Town Fights to Keep Christmas Tradition Alive

A 30-year holiday tradition in a small New Hampshire town is in jeopardy, but people who live and work in Exeter are doing everything they can to make sure downtown isn't dark for Christmas.

"It's magical," said Kathy Lemerise, who owns a downtown gift shop called Trend's. "Very Norman Rockwell."

For the last three decades, Lemerise could look out her storefront windows and see a glowing downtown Exeter.

"I get a little emotional, because it really is why people come to Exeter and why people move to this town," Lemerise said.

The holiday lights tradition has illuminated Water Street for 30 years. Last week, Unitil notified the Holiday Lights Committee that during the sidewalk construction this year, the town lost part of the electrical infrastructure needed for the lights.

"Our hope has been a small miracle of Exeter size would take place," said volunteer Beth Dupell.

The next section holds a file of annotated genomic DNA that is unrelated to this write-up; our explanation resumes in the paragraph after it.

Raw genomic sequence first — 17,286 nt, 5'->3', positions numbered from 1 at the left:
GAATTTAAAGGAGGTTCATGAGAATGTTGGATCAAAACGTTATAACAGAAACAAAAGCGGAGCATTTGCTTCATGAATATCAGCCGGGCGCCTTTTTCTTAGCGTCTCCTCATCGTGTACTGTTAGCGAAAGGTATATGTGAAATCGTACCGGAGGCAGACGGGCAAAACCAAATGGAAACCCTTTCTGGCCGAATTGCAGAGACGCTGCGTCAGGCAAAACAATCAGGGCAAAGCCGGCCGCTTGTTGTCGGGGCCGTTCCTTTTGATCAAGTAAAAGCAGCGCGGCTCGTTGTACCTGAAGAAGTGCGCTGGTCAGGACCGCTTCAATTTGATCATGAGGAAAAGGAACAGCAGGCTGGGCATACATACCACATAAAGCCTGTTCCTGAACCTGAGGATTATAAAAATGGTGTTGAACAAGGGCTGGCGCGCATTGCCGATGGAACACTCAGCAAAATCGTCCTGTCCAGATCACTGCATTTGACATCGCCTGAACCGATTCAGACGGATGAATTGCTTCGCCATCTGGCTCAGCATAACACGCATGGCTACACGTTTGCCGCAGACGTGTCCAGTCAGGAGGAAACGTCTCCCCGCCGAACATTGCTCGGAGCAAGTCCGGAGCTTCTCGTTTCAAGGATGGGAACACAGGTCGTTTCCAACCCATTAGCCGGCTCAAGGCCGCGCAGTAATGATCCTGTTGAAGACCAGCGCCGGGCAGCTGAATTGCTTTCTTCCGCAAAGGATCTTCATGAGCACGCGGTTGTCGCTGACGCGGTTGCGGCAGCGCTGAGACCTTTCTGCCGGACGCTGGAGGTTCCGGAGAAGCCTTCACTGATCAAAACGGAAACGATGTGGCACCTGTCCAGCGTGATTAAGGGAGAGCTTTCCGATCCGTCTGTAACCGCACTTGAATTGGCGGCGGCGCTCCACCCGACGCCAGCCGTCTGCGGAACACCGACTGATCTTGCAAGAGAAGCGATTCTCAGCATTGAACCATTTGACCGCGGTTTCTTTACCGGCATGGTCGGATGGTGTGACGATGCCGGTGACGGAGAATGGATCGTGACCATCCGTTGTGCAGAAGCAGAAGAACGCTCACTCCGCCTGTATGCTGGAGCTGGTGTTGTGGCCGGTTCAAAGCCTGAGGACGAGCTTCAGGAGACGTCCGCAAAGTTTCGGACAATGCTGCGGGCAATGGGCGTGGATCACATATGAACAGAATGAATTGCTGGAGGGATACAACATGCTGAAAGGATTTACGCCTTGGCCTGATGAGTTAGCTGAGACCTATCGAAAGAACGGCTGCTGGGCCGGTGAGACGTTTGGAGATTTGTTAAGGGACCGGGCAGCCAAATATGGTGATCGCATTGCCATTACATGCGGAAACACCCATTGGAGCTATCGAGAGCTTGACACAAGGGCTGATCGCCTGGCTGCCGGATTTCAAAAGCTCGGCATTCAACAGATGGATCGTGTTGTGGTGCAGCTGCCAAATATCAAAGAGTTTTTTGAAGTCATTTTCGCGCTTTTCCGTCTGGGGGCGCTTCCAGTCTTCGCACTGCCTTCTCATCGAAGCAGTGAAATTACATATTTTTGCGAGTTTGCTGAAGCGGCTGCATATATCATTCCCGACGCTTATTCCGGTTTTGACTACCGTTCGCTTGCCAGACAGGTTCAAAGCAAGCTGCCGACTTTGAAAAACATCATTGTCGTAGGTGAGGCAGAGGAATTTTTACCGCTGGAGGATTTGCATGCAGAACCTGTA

She's been decorating downtown for 20 years and isn't about to see the tradition lost.

"We put a lot of heart and soul into this," Dupell said. "It's really just part of the core of who we are and without it I just think the holidays will be a whole lot dimmer."

So by Wednesday afternoon, Dupell and other volunteers had logged 300 hours trying to get he lights back on, Unitil workers were energizing circuits, the fire department was installing bulbs and town officials were inspecting wires.

"It will probably go right down to the wire, no pun intended, but I think we're going to make it," said Town Manager Russell Dean.

It's a town-wide effort to protect a tradition and preserve the magic of the holiday season.

"I'm a believer that everything is possible," Lemerise said. "It sounds like we might have a little Christmas miracle here."

As long as the weather dries up enough for Unitil workers to energize the third circuit downtown, town officials say the lights should be on in time for Santa's arrival in Exeter at 4 p.m. Thursday.

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